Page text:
Recently I have picked back up reading missionary biographies. In particular two have impacted me: John Paton, missionary to head-hunters of the South Pacific, and Amy Carmichael, missionary to orphans and the unclean of Southern India.
John Paton (late 1800s) was a Presbyterian missionary to the New Hebrides headhunters of the South Pacific islands. Once Paton dared one of the chief priests to prove their gods by placing a death curse on him. The failure of their curse brought support for his ministry from some; murderous ambushes from others. Paton’s story (and it didn’t hurt that he was Presbyterian!)—his story was encouraging to me because it was impossible . . . headhunters, lost in time, ruthless, godless, some of the worst on the known planet. As I read Paton’s autobiography, I could not help but hear Paul’s words in 2 Timothy 2:10: “Therefore I endure everything for the sake of the elect, that they also may obtain the salvation that is in Christ Jesus with eternal glory.” [Written in Rome by the way, where our Acts 28 scene takes place. Not a coincidence.]
Then, there is Amy Carmichael, died in 1951, who opened an orphanage and founded a mission in Southern India . . . and she hated fundraising . . . well-known for hating it too. She refused to paint a successful picture for her patrons, eschewed hitting all the sweet spots in telling stories that would provoke her supporters to continue giving. Someone eventually talked her into doing some support-raising and when she did, she said: “. . . we have tried to tell you the truth—the uninteresting, unromantic truth . . . The work is not a pretty thing, to be looked at and admired. It is a fight. And battlefields are not beautiful.”
So, you’re finishing up the Acts of the Apostles. Now you know the story well, maybe even excited by it, motivated . . . we admire it . . . we want that! As David Wells of Gordon-Conwell Theological Seminary once wrote about the Acts of the Apostle:
“We are impressed . . . impressed at how the disciples got the job done . . . we see the awe, we feel the coming of that power like a tidal wave sweeping all before it . . . If only our times were like theirs . . . They were accused of turning the world upside-down . . .”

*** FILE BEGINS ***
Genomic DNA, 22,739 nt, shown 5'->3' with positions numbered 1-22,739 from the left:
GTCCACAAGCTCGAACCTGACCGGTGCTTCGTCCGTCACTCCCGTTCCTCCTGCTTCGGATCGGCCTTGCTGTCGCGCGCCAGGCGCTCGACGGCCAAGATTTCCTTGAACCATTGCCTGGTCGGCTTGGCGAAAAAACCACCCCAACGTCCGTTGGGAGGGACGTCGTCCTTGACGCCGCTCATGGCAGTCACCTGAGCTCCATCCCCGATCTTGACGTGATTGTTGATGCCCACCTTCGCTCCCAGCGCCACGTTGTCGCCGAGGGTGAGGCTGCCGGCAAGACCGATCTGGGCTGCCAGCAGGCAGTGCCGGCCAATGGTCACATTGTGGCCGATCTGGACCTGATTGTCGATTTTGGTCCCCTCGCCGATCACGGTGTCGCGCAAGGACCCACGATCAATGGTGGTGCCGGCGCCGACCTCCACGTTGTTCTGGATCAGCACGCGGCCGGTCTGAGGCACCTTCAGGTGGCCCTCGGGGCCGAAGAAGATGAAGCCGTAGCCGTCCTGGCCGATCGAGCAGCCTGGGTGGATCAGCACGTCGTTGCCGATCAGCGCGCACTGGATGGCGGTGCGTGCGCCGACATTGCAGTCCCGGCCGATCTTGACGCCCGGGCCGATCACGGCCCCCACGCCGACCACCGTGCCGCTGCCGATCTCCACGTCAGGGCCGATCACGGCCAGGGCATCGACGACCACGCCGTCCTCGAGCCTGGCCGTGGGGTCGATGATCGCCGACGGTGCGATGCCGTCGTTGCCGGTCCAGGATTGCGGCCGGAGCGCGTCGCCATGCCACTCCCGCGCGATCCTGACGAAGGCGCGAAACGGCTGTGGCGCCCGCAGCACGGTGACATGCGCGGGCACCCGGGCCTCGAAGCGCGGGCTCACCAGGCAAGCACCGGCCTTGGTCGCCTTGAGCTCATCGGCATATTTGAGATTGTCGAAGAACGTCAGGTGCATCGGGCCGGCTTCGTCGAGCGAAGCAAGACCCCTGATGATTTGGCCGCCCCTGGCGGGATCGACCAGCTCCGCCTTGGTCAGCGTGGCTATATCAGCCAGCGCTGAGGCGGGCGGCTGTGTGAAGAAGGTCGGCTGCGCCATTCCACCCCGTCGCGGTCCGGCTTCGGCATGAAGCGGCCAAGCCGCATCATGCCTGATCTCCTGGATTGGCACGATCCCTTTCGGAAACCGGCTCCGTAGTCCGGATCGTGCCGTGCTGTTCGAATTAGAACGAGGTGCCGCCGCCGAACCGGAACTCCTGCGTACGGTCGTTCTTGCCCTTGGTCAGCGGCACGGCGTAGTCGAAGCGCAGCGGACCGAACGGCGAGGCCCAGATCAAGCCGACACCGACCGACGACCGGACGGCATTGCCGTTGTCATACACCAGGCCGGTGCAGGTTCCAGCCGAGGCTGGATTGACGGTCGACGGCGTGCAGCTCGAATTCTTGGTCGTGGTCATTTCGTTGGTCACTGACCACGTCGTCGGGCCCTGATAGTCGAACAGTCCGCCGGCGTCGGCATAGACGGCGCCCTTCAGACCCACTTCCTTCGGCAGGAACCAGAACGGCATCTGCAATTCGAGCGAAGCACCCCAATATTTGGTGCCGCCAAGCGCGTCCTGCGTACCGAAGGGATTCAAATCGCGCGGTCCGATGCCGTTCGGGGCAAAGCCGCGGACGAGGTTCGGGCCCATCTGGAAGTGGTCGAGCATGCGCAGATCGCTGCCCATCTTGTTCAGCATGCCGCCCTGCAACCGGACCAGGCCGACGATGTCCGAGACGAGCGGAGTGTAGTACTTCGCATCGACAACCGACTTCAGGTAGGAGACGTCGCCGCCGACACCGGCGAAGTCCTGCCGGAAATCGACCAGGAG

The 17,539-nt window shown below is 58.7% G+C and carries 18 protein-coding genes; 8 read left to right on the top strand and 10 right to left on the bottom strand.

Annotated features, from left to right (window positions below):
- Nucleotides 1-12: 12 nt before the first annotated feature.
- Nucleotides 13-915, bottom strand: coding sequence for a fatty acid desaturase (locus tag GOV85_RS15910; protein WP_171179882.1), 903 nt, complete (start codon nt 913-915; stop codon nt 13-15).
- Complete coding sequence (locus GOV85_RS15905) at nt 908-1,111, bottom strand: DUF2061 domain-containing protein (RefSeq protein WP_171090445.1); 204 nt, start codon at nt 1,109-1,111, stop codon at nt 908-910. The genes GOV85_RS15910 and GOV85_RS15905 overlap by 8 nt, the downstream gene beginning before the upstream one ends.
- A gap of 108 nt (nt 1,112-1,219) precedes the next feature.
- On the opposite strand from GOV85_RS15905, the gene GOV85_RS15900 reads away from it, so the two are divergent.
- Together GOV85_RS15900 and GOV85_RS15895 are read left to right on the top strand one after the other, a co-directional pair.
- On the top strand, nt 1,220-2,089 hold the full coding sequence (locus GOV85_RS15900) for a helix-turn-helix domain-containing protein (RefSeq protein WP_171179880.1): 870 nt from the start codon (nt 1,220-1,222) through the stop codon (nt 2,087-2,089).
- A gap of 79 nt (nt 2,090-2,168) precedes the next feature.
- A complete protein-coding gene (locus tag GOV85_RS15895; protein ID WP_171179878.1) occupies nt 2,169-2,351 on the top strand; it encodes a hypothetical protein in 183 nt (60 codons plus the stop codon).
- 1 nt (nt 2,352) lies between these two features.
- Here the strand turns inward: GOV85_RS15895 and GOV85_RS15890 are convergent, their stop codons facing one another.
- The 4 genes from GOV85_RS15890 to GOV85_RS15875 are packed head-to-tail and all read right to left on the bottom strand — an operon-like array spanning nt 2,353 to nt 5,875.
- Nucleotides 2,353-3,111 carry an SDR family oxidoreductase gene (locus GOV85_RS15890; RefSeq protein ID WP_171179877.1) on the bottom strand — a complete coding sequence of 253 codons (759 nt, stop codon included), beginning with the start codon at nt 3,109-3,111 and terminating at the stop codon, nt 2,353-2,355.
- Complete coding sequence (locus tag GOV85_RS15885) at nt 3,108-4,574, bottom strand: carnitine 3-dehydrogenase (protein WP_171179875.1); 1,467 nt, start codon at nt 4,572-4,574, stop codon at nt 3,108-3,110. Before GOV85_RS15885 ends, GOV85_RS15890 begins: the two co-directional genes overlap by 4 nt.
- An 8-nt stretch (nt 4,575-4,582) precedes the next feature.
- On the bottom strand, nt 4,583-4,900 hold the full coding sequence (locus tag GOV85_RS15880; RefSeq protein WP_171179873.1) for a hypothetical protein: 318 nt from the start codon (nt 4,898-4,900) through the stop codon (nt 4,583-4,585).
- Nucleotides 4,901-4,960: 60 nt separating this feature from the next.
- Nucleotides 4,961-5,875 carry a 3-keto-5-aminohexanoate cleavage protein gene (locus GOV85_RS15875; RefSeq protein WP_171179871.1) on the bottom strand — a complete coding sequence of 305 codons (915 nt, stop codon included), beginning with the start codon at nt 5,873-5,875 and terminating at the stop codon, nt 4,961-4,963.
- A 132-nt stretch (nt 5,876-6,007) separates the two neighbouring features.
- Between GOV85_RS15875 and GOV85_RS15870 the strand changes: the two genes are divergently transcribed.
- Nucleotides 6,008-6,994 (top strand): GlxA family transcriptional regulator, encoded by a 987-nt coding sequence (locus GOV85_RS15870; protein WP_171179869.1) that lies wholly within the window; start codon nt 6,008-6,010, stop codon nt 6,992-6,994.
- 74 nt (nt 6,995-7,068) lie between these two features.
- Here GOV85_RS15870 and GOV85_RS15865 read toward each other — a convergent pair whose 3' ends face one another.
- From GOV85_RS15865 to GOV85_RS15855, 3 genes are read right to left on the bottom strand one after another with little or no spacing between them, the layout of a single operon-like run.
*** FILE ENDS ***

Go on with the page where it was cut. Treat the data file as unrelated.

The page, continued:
We want that!
Yet, let’s not get sucked into admiring the scenes and stories in Acts . . . it . . . using Amy Carmichael’s words . . . it isn’t pretty, not a thing to be looked at and admired. Luke didn’t hold back, didn’t paint a rosy picture. He has presented a battlefield and a battlefield is not pretty. It is an impossible task. It is messy. It is dangerous.
So, at the end of Acts, we have Paul in Rome. What happens to him afterwards, we simple do not know. Only guesses. Did he eventually make it to Spain? We know he wanted to from his Letter to the house churches in Rome. Was he eventually executed? We do not know. What we do know is how Luke chose to end his 2nd volume—he could have chosen any ending . . . Paul standing before Caesar would have been very cool. But this is his finale: a scene where some believe, some disbelieve, there is an Old Testament quote of judgment, a turn to the dirty, rotten-goiim—Gentiles—and, those last words: Paul “. . . welcomed all who came to him, proclaiming the kingdom of God and teaching about the Lord Jesus Christ with all boldness [openness] and without hindrance” (28:30-31).
All openness and without hinderance.
Through our text—the final scene in Acts—I’d like to ask: what does Luke want us to know as he closes his second volume known to us as the Acts of the Apostles?
I. Luke wants us to know that we carry on Jesus’s ministry--he ends where Jesus ends in the Gospel of Luke
II. Luke wants us to know some will believe and some will disbelieve
III. Luke wants us to be clear on the purpose of Acts: All boldness and without hindrance